Among Dartmouth’s notable former summer Olympians are Dominic Seiterle ’98, who won a gold medal rowing for Canada at the 2008 Games in Beijing; Adam Nelson ’97, who won the silver medal in shot put at the 2000 and 2004 Games; and Carlie Geer ’80, the first Dartmouth woman to earn an Olympic medal, who took the silver in crew at the 1984 Games in Los Angeles.
Recent 2010 Vancouver Winter Olympic medalists include Hannah Kearney ’15 (gold in moguls) and skier Andrew Weibrecht ’09 (bronze in the Super G). Dartmouth’s Olympic roster also includes 12 coaches, in sports including skiing, kayak, basketball, diving, and ice hockey.
As for the medal count, Dartmouth athletes have claimed 28 gold, 22 silver, and 13 bronze medals through 2010.
Dartmouth will be represented by four alumni at the London 2012 Summer Olympics from July 27 through August 12: Sean Furey ’04, Thayer ’05 and ’06, javelin; Evelyn Stevens ’05, road cycling; Erik Storck ’07, sailing—49er class; and Anthony Fahden ’08, lightweight crew—men’s four.
Unfortunately, the Olympic bids of Abbey D’Agostino ’14 and Ben True ’08 ended in the final heats of the 5,000-meter race at the U.S. Olympic Track and Field Trials in Eugene, Ore., on June 28, as D’Agostino finished fifth and True sixth.
D’Agostino, who was featured in a Runner’s World article the day before the final heat, set a personal record of 15:19.98 and met the Olympic “A” standard of 15:20.00 for the first time in her career. But in a tight sprint to the finish with two other runners, D’Agostino was edged at the wire. True finished with a time of 13:28.02, running in a record-setting heat as winner Galen Rupp broke the legendary Steve Prefontaine’s nearly 40-year-old Olympic Trials record with his time of 13:22.67.
Among Dartmouth’s alumni Olympians, Stevens is a statistical outlier, having never competed in cycling until after college. A four-year member of the Dartmouth women’s tennis team, Stevens first came to national attention in the summer of 2009, when the Wall Street Journal wrote a feature story about how she had quit her job as a Wall Street associate to pursue a cycling career. Since then, the Acton, Mass., native has been profiled by numerous media outlets, including the Dartmouth Alumni Magazine, Outside magazine, and ESPN, en route to her rise to the top 10 of the World Cup cycling standings.
Storck, a U.S. Sailing Team Sperry Top-Sider team member, qualified in the 49er sailing dinghy class with Trevor Moore of North Pomfret, Vt. A two-time finalist for College Sailor of the Year while a Dartmouth undergraduate, the economics major from Huntington, N.Y., will be competing in his first Olympic Games. Storck and Moore have known each other since they were 10, but as they recently told SailWorld.com, they were fierce college rivals (Moore sailed for Hobart and William Smith Colleges).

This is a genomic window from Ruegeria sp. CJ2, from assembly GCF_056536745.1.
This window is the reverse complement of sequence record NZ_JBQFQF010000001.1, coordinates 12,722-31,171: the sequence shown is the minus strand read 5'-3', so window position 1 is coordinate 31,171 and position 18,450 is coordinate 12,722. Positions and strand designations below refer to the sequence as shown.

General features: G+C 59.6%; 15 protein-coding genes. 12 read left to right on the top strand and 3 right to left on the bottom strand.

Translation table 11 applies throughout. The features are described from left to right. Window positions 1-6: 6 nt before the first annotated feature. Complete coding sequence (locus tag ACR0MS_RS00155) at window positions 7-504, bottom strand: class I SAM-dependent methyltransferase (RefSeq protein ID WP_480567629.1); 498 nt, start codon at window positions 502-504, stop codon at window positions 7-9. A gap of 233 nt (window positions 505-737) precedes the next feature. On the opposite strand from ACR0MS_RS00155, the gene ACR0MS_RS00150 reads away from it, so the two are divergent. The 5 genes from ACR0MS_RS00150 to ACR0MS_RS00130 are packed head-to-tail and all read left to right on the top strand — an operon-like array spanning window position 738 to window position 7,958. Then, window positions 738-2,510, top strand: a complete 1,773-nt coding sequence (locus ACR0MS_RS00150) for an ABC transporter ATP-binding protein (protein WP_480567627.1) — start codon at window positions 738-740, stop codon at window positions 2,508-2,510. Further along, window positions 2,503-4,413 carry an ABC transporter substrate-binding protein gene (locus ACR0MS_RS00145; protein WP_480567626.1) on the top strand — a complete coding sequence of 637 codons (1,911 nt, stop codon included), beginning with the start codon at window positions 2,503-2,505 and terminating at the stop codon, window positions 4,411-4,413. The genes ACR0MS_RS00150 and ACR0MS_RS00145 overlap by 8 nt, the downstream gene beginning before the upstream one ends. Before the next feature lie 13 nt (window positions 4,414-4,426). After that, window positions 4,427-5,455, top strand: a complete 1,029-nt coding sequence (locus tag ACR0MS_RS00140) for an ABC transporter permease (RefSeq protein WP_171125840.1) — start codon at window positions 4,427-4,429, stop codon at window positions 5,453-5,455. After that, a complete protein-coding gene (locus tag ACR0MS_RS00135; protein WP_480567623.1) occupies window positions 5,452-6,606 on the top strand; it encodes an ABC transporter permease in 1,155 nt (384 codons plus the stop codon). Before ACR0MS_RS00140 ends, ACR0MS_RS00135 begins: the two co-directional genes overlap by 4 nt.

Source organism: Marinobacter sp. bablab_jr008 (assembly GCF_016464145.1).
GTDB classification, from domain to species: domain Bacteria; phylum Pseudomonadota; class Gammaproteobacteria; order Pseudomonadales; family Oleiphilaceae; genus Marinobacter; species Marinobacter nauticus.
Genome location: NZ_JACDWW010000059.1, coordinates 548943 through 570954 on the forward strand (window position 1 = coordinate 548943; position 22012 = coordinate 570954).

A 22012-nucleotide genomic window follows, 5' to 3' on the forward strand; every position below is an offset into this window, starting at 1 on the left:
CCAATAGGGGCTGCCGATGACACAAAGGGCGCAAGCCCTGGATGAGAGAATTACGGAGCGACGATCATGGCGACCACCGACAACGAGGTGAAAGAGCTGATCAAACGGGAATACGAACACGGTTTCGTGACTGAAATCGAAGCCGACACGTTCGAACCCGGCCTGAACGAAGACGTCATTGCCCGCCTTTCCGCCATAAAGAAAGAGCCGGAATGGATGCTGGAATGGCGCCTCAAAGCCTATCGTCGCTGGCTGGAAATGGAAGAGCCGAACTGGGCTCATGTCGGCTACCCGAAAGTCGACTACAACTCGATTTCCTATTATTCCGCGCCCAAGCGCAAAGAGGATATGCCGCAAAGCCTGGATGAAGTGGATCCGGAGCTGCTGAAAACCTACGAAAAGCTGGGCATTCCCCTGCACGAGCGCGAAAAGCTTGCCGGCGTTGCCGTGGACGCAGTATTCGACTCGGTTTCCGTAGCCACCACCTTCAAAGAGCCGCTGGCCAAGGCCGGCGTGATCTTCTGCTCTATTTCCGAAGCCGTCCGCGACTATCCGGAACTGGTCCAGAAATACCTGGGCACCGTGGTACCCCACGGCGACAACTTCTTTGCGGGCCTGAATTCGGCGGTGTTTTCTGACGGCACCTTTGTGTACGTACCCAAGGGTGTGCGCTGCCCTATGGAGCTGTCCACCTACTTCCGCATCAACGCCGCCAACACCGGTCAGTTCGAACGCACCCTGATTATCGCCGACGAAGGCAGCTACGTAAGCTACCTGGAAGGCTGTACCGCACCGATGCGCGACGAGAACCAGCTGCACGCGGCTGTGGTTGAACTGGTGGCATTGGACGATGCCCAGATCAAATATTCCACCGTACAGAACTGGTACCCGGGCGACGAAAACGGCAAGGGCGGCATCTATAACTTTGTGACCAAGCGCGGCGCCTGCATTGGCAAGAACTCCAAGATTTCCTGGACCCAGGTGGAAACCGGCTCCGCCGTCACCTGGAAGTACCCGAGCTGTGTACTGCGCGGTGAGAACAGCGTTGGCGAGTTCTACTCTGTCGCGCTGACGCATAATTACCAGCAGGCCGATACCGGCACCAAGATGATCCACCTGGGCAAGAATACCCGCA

An art history major, Fahden has been a member of the U.S. National Rowing Team since 2008, and for the past year the Northern Californian has been living and training at U.S. Rowing’s National High Performance Center in Oklahoma City. He rows in a boat dubbed the “Ivy League 4” because his boatmates are Harvard, Columbia, and Princeton rowers. Fahden’s boat made the U.S. team after winning the 2012 Olympic Qualification Regatta in Switzerland in May. An Oklahoma television reporter recently interviewed Fahden and the other members of the Ivy League 4.
As Dartmouth Now noted earlier this week, javelin thrower Furey heads to the Olympics for the first time after finishing fourth at the U.S. Olympic Track and Field Trials on June 25. Although the San Diego-based engineer didn’t finish in the top three, Furey had met the Olympic “A” standard two-and-a-half weeks ago, unlike the top two finishers, with a throw of 271-5 feet and therefore locked up a spot on the Olympic team. A native of Methuen, Mass., Furey holds the Dartmouth record in the javelin. Also a former Dartmouth J.V. quarterback, he earned a 3.80 GPA as an engineering major and was named the 2005 U.S. Track & Field and Cross Country Coaches Association Men’s Scholar Athlete of the Year.